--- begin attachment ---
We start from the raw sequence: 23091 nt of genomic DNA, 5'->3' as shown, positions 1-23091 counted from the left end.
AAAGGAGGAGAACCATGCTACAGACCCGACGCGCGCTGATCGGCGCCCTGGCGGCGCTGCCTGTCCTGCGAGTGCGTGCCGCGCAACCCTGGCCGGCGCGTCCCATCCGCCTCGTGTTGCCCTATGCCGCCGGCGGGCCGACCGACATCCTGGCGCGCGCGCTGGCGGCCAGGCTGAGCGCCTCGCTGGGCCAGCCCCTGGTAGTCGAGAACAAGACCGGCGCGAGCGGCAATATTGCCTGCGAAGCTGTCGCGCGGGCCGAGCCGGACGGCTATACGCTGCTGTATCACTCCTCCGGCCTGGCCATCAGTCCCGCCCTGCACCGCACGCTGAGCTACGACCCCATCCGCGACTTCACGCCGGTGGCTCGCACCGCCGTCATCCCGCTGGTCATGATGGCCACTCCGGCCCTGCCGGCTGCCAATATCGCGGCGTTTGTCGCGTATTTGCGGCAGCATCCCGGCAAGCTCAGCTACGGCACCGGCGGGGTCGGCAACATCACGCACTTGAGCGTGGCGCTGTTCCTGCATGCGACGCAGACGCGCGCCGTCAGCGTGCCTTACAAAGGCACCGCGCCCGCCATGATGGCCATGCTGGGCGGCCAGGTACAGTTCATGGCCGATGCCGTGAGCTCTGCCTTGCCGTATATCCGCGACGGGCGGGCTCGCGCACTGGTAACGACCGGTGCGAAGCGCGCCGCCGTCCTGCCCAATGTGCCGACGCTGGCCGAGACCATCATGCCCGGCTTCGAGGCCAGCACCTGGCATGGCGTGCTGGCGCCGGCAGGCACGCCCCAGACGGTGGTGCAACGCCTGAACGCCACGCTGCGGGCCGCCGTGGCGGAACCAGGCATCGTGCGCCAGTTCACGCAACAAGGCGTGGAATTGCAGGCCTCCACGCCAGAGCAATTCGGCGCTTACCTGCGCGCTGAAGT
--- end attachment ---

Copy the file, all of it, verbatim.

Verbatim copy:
We start from the raw sequence: 23091 nt of genomic DNA, 5'->3' as shown, positions 1-23091 counted from the left end.
AAAGGAGGAGAACCATGCTACAGACCCGACGCGCGCTGATCGGCGCCCTGGCGGCGCTGCCTGTCCTGCGAGTGCGTGCCGCGCAACCCTGGCCGGCGCGTCCCATCCGCCTCGTGTTGCCCTATGCCGCCGGCGGGCCGACCGACATCCTGGCGCGCGCGCTGGCGGCCAGGCTGAGCGCCTCGCTGGGCCAGCCCCTGGTAGTCGAGAACAAGACCGGCGCGAGCGGCAATATTGCCTGCGAAGCTGTCGCGCGGGCCGAGCCGGACGGCTATACGCTGCTGTATCACTCCTCCGGCCTGGCCATCAGTCCCGCCCTGCACCGCACGCTGAGCTACGACCCCATCCGCGACTTCACGCCGGTGGCTCGCACCGCCGTCATCCCGCTGGTCATGATGGCCACTCCGGCCCTGCCGGCTGCCAATATCGCGGCGTTTGTCGCGTATTTGCGGCAGCATCCCGGCAAGCTCAGCTACGGCACCGGCGGGGTCGGCAACATCACGCACTTGAGCGTGGCGCTGTTCCTGCATGCGACGCAGACGCGCGCCGTCAGCGTGCCTTACAAAGGCACCGCGCCCGCCATGATGGCCATGCTGGGCGGCCAGGTACAGTTCATGGCCGATGCCGTGAGCTCTGCCTTGCCGTATATCCGCGACGGGCGGGCTCGCGCACTGGTAACGACCGGTGCGAAGCGCGCCGCCGTCCTGCCCAATGTGCCGACGCTGGCCGAGACCATCATGCCCGGCTTCGAGGCCAGCACCTGGCATGGCGTGCTGGCGCCGGCAGGCACGCCCCAGACGGTGGTGCAACGCCTGAACGCCACGCTGCGGGCCGCCGTGGCGGAACCAGGCATCGTGCGCCAGTTCACGCAACAAGGCGTGGAATTGCAGGCCTCCACGCCAGAGCAATTCGGCGCTTACCTGCGCGCTGAAGT